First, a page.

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Use of Biodegradable Dissolved Organic Carbon to Assess Treatment Process Performance in Relation to Solids Retention Time

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A biodegradable dissolved organic carbon (BDOC) method has been developed and used to analyze secondary- and advanced-treated wastewater effluents and to investigate correlations between residual organic content and the solids retention time (SRT). Conventional biochemical oxygen demand (BOD) bottles and a 28-day incubation period were used. Secondary wastewater effluents from Hawaii were found to contain between 9.0 and 14.0 mg/L of dissolved organic carbon (DOC), of which 23 to 35% was biodegradable in the 28-day BDOC test (from a survey of nine treatment plants). Bench-scale, continuous-flow activated-sludge biological reactors treating synthetic wastewater were operated at SRTs between 2 and 15 days, and effluent BDOCs were determined. A good BDOC prediction equation was developed that incorporates the initial DOC, the DOC remaining after 5 days, and the SRT of the system from which the sample originated. This equation can be used to determine the BDOC value using data that can be obtained during a conventional 5-day BOD test. The determined equation was found to be appropriate for some of the full-scale wastewater effluent survey data.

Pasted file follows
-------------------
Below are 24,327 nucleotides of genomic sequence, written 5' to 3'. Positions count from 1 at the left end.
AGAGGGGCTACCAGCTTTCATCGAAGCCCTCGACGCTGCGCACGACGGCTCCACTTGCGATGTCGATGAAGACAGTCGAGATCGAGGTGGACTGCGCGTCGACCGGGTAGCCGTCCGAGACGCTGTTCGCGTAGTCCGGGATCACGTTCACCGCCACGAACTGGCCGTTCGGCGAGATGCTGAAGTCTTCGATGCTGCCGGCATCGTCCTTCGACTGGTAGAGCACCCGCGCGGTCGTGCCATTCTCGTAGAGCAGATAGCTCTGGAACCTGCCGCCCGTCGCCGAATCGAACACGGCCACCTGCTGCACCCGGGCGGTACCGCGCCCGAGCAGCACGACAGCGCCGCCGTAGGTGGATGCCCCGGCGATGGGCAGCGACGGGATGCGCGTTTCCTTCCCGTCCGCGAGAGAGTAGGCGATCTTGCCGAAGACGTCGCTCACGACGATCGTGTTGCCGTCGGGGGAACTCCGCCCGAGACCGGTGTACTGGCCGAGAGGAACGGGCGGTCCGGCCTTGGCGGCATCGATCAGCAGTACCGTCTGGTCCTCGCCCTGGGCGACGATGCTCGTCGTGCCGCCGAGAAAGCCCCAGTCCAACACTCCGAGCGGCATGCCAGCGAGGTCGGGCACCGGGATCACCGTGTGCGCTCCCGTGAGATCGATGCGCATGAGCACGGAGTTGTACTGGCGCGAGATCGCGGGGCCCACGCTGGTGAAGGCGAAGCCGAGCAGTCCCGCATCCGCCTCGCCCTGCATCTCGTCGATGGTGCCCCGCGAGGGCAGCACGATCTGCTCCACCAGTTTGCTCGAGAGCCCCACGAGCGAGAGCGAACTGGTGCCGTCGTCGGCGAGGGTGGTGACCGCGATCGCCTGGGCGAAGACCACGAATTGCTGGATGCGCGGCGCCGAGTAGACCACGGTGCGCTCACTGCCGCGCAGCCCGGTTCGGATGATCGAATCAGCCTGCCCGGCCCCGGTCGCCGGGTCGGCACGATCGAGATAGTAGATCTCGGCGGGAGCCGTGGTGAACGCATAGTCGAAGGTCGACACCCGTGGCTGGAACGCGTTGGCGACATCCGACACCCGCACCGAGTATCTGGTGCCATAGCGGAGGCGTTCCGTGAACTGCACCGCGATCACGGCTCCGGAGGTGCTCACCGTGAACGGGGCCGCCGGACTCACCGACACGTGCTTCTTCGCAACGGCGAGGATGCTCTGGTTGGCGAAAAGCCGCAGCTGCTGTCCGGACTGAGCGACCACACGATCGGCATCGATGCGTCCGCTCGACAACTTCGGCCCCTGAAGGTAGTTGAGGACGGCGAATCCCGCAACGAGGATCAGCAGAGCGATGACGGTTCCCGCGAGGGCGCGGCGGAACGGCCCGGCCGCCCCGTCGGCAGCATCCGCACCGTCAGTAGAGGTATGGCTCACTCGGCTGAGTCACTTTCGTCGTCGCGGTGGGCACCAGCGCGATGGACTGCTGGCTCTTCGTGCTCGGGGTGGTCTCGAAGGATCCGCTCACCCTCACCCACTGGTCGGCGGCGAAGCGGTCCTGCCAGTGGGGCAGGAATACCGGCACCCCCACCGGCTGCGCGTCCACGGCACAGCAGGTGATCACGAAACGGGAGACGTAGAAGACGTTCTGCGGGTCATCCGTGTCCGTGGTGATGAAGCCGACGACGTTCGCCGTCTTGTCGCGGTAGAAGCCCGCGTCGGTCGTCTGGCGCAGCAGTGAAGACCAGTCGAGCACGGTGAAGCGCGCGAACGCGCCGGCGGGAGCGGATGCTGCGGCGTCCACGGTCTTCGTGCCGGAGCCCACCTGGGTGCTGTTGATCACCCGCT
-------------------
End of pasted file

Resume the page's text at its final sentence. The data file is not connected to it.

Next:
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Document Type: Research Article

Publication date: 2001-09-01

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    Water Environment Research (WER) publishes peer-reviewed research papers, research notes, state-of-the-art and critical reviews on original, fundamental and applied research in all scientific and technical areas related to water quality, pollution control, and management. An annual Literature Review provides a review of published books and articles on water quality topics from the previous year.

    Published as: Sewage Works Journal, 1928 - 1949; Sewage and Industrial Wastes, 1950 - 1959; Journal Water Pollution Control Federation, 1959 - Oct 1989; Research Journal Water Pollution Control Federation, Nov 1989 - 1991; Water Environment Research, 1992 - present.
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